Engage your mind with puzzles and games.

I bet no one thought jigsaw puzzles were going to rock in our technologically advanced 2020, and yet hear we are, chasing down 1000 pieces online and spending big bucks on the last Disney ones we can source…

20200418_105226

Whether it’s a puzzle, a sudoku riddle, a crossword, or anything else that gets your mind ticking, it’s going to keep you engaged and thinking, and that is something we should never stop doing, isolation or not.

Or colour in. If you have those mindfulness pictures, great, if you don’t, print any old diagram off the net.

Doing something you haven’t done for so long, is great for the mind and soul.

And if all that doesn’t tickle your fancy… how’s about going back to your childhood?

20191004_205752

Boardgames. Jenga, jenga, jenga…!

Gardening.

You don’t even need to go to Bunnings for supplies.

Start in your yard. Observe. Pick. Weed. Look around and respond accordingly.

20191015_171921

Listen to nature, she’ll point you in the right direction.

 

Get the creative juices pumping. Start a new project. The options are ENDLESS. 

Write a novel.

There are online courses just waiting for you, and I should know. A great starting point is the Australian Writers Centre.

https://www.writerscentre.com.au/

Draw a picture.

Take a sketch pad, or start with templates online. There is a world of creativity out there, but click the link below if you need some initial inspiration.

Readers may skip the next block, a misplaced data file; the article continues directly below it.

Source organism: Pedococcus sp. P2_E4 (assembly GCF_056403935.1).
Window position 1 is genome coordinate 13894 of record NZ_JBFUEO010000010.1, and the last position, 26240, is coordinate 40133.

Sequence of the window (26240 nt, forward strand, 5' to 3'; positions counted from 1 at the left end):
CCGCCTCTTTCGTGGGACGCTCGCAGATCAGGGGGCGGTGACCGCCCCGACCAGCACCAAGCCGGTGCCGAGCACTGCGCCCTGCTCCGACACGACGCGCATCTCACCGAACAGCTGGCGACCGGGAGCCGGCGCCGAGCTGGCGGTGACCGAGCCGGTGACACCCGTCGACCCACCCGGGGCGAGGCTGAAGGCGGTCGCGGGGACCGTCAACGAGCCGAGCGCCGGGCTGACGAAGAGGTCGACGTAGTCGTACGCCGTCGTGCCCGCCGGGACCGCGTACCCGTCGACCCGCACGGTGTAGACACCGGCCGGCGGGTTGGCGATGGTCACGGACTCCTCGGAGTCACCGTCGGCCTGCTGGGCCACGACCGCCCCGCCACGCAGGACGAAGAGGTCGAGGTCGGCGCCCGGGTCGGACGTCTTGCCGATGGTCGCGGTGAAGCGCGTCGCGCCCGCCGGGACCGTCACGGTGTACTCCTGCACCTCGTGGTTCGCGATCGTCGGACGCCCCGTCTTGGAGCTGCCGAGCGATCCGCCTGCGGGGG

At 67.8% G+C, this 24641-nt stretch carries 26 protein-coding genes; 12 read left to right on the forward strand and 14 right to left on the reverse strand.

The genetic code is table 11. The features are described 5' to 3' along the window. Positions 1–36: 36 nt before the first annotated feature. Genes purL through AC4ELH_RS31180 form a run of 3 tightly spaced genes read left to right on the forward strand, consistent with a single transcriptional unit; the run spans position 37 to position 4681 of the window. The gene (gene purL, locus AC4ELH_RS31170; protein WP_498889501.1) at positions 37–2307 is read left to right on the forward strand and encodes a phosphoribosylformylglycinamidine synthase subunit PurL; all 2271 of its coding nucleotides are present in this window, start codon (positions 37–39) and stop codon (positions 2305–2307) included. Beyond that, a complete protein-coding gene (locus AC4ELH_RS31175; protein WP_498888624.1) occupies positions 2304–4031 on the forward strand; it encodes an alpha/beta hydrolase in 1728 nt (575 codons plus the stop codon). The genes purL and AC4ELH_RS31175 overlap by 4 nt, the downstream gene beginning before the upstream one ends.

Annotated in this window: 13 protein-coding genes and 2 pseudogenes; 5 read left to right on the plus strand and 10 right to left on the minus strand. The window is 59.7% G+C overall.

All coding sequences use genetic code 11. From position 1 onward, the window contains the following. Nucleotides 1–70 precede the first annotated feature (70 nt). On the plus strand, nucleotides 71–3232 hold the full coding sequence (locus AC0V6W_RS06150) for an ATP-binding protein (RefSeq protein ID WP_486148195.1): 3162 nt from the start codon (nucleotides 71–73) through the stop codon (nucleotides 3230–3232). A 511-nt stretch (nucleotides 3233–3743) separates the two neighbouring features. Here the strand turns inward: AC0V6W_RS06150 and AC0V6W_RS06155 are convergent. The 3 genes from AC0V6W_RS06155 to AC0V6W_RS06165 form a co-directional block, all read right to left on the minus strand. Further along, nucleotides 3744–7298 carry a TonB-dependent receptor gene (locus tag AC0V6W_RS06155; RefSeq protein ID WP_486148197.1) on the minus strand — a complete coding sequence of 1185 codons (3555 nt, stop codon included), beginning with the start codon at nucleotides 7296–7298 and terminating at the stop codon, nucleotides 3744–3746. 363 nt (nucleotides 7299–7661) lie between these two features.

https://trailofcolors.com/

Scrapbooking.

As I mentioned earlier you can organise your photos during this time of iso, and there is no more creative way to do that than by scrapbooking. You can order items online from Kaisercraft or Riot, both places I have used in my own scrapbooking, and where I have accounts with both. (P.S. it’s free!)

https://www.kaisercraft.com.au/

https://riotstores.com.au/

Experiment with new recipes.

This is a great one. I’ve recently started following Jamie Oliver and Marion Grasby on facebook… Chinese egg drop soup anyone? 3 minute tomato pasta sauce? All these and more I will be making soon!

Drooool.

Leah Itsines is another local gal I follow, and her meals are easy, delicious and so easy to source ingredients for (as well as being great for meal prepping – winning!)

Type in their names on facebook, insta or YouTube to start getting food inspiration ASAP.

LeahItsines-Mobile-Hero

Start an exercise routine. 

You don’t have to tell me you can’t hit the gym. ‘Cause you know what I’m gonna say.

Go online peeps.

Sam Wood and Rachael Finch are just two of the people I follow on insta, and there you can find video links as well as where to sign up to become members and receive further workout benefits.

It’s never been an easier time to be in isolation. We can do this, while still doing almost everything else that we want to from the comfort of our homes.